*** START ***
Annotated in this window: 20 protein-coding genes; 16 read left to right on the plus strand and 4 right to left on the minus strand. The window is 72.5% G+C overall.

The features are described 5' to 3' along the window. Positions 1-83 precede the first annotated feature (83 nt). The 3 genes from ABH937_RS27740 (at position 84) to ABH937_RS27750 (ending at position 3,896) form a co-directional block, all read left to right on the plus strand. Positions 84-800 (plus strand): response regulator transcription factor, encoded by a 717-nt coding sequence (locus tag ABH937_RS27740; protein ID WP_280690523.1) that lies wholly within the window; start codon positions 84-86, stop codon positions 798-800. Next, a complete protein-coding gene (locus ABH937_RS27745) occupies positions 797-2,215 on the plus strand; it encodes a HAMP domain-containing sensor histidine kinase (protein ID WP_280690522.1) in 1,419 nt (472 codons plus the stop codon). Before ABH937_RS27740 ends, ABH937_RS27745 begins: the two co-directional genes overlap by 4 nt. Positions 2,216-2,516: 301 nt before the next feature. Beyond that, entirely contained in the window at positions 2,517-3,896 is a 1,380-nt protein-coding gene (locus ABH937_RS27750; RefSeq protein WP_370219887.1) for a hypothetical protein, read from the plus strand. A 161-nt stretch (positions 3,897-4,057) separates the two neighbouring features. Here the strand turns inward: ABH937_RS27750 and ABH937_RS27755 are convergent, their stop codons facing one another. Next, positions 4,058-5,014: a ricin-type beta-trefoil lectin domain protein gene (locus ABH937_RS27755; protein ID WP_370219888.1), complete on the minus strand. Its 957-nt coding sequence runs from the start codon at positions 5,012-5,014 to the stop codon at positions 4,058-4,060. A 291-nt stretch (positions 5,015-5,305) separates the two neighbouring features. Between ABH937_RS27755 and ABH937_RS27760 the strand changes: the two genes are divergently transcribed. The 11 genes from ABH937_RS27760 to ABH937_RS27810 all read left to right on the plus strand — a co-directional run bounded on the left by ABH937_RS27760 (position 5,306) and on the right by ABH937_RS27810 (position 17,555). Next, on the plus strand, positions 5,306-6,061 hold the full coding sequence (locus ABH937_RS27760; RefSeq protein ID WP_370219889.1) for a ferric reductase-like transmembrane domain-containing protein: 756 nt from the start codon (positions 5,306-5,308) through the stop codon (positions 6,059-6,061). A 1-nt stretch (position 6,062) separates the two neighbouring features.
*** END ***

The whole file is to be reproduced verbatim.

Annotated in this window: 20 protein-coding genes; 16 read left to right on the plus strand and 4 right to left on the minus strand. The window is 72.5% G+C overall.

The features are described 5' to 3' along the window. Positions 1-83 precede the first annotated feature (83 nt). The 3 genes from ABH937_RS27740 (at position 84) to ABH937_RS27750 (ending at position 3,896) form a co-directional block, all read left to right on the plus strand. Positions 84-800 (plus strand): response regulator transcription factor, encoded by a 717-nt coding sequence (locus tag ABH937_RS27740; protein ID WP_280690523.1) that lies wholly within the window; start codon positions 84-86, stop codon positions 798-800. Next, a complete protein-coding gene (locus ABH937_RS27745) occupies positions 797-2,215 on the plus strand; it encodes a HAMP domain-containing sensor histidine kinase (protein ID WP_280690522.1) in 1,419 nt (472 codons plus the stop codon). Before ABH937_RS27740 ends, ABH937_RS27745 begins: the two co-directional genes overlap by 4 nt. Positions 2,216-2,516: 301 nt before the next feature. Beyond that, entirely contained in the window at positions 2,517-3,896 is a 1,380-nt protein-coding gene (locus ABH937_RS27750; RefSeq protein WP_370219887.1) for a hypothetical protein, read from the plus strand. A 161-nt stretch (positions 3,897-4,057) separates the two neighbouring features. Here the strand turns inward: ABH937_RS27750 and ABH937_RS27755 are convergent, their stop codons facing one another. Next, positions 4,058-5,014: a ricin-type beta-trefoil lectin domain protein gene (locus ABH937_RS27755; protein ID WP_370219888.1), complete on the minus strand. Its 957-nt coding sequence runs from the start codon at positions 5,012-5,014 to the stop codon at positions 4,058-4,060. A 291-nt stretch (positions 5,015-5,305) separates the two neighbouring features. Between ABH937_RS27755 and ABH937_RS27760 the strand changes: the two genes are divergently transcribed. The 11 genes from ABH937_RS27760 to ABH937_RS27810 all read left to right on the plus strand — a co-directional run bounded on the left by ABH937_RS27760 (position 5,306) and on the right by ABH937_RS27810 (position 17,555). Next, on the plus strand, positions 5,306-6,061 hold the full coding sequence (locus ABH937_RS27760; RefSeq protein ID WP_370219889.1) for a ferric reductase-like transmembrane domain-containing protein: 756 nt from the start codon (positions 5,306-5,308) through the stop codon (positions 6,059-6,061). A 1-nt stretch (position 6,062) separates the two neighbouring features.